08:29PM | 11/11/13
Member Since: 11/11/13
1 lifetime posts
I have cast iron radiators/Talcon/Telcon blue/green oil converted boiler to gas. How often should I change thermocouple?


10:15PM | 11/11/13
Member Since: 10/05/98
25 lifetime posts
There are varying opinions on whether to turn off the pilot light.
My recommendation depends on where the boiler is installed, if located in a unconditioned space such as a garage or basement and is vented in a masonry chimney I recommend that you keep the pilot on, this will help to keep the combustion chamber at a stable temperature and humidity level and above the dew point, thus keeping the corrosion to a minimum. This can also deter birds and other small animals from creating nest in the chimney.
If the Gas boiler is located inside the house in a conditioned space you can turn it off if you like.
The age of the boiler also comes into play, some of the old boilers of 30 + years require their temperature to be above ambient ( room temperature) to prevent small water leaks from forming around the boiler and circulator. As the boiler cools to room temperature the gaskets and fittings can contract causing small water leaks.
As far as the thermocouple is concerned it depends once again where it is installed and how clean the surround area is, the more dirt and chemicals are around the more you will have to change it.
You are doing a great job by cleaning the burners every year. Small powdery rust is normal, however; larger flakes are not. I also recommend that you lubricate the circulator pump with 10 drops of non-detergent oil in the three ports that are visible, there is one located in the middle and one on each end of the motor. This type of pump will typically be a Bell and Gossett brand, most of the smaller pumps such as tyco do not have oil ports.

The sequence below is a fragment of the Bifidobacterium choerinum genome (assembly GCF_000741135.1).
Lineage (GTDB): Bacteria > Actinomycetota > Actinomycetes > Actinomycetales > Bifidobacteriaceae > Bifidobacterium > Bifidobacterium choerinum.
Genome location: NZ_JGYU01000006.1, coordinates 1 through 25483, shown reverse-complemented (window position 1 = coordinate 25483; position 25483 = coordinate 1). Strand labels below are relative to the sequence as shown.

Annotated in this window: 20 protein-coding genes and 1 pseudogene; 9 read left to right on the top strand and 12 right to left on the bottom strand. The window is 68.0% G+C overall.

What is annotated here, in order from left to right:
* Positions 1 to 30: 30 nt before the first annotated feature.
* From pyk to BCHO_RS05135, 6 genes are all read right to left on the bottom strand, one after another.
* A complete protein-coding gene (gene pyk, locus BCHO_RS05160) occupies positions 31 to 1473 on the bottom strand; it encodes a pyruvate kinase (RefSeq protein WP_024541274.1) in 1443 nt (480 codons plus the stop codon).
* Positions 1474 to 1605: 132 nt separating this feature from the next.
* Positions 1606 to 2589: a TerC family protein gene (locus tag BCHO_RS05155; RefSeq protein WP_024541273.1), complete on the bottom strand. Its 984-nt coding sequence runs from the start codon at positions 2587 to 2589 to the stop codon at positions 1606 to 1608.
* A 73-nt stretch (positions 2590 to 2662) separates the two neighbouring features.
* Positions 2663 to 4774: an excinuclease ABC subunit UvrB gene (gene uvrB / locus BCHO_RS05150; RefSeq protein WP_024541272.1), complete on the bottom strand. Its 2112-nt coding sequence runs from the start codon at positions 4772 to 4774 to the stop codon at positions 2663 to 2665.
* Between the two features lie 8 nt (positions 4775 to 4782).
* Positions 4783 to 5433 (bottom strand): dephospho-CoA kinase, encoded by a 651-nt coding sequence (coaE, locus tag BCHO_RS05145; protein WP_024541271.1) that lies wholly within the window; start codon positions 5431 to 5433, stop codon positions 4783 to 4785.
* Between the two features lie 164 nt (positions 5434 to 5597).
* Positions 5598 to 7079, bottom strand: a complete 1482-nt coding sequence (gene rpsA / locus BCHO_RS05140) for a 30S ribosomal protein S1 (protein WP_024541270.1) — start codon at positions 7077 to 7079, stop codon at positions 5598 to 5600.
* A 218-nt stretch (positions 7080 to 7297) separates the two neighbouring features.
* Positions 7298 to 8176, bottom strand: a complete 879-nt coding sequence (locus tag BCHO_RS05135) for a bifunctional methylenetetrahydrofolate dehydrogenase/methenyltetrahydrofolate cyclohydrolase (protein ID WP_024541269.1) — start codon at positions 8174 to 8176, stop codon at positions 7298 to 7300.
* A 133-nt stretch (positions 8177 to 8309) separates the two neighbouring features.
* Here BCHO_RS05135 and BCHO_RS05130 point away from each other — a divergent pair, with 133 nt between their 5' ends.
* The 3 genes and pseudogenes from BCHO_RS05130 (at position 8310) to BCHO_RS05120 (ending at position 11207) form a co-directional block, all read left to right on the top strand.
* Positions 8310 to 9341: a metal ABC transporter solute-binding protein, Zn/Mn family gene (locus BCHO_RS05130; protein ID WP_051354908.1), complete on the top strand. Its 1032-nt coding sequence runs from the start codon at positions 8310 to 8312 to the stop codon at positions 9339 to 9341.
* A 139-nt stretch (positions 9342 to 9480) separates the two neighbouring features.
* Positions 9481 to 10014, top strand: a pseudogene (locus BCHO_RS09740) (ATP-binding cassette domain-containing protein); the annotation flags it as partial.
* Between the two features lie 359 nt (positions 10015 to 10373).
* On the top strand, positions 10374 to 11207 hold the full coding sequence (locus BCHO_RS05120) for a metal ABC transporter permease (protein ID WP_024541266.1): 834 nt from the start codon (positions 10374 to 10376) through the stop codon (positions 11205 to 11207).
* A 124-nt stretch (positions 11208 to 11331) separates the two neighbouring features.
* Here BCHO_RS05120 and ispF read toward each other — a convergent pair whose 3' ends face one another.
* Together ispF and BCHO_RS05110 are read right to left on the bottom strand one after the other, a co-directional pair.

I hope this information helps.

Duane Cotton expert moderator


Post a reply as Anonymous

Photo must be in JPG, GIF or PNG format and less than 5MB.


type the code from the image


Post_new_button or Login_button

Unless you live in a very warm climate, your lemon tree should be brought indoors in the winter and then returned outdoors... Reused steel windows create an eye-catching splashguard in this walk-in shower. The vintage factory windows bring an inter... A galvanized steel tub is a surprising but charming fixture in this bright and breezy screened patio. It's perfect for was... If you're not crazy about the idea of commingling plants and pool, this modern variation may be more to your liking. The s... Yes, a freestanding garage can become its own tiny house. Artist Michelle de la Vega has all the comforts of a modern resi... If you lack plumbing skills but have a good sturdy tree, here's the easiest outdoor shower solution of all: Simply attach... Pursue what's known as the stack effect. To achieve it, open the windows on both the upper and lower floors, and as warm a... How do you like this smart use for an old bottle? Clamp an empty wine bottle to a fence or wall near your outdoor deck or ... Simple and striking, a couple of pieces of "lovingly used" furniture creates a special kind of charm. A weathered chair fo... Twine lanterns add pops of crafty—but sophisticated—flair to any outdoor setting. Wrap glue-soaked twine around a balloon ... When securely fastened to a tree or the ceiling of a porch, a pallet and some cushioning make the ideal place to lounge. V... Incorporate nature into your lighting scheme by securing a dead tree in a concrete mold and draping your pendant lamp from... For the cost of a can of exterior paint , you can totally transform your porch. Paint the floor a hue that complements yo... In this urban apartment, a standard-issue patio became a serene and green perch by replacing the typical concrete with gro... This garden shed has been decked out to the nines. Designer Orla Kiely created the intimate home for a flower trade show, ...
Newsletter_icon Google_plus Facebook Twitter Pinterest Youtube Rss_icon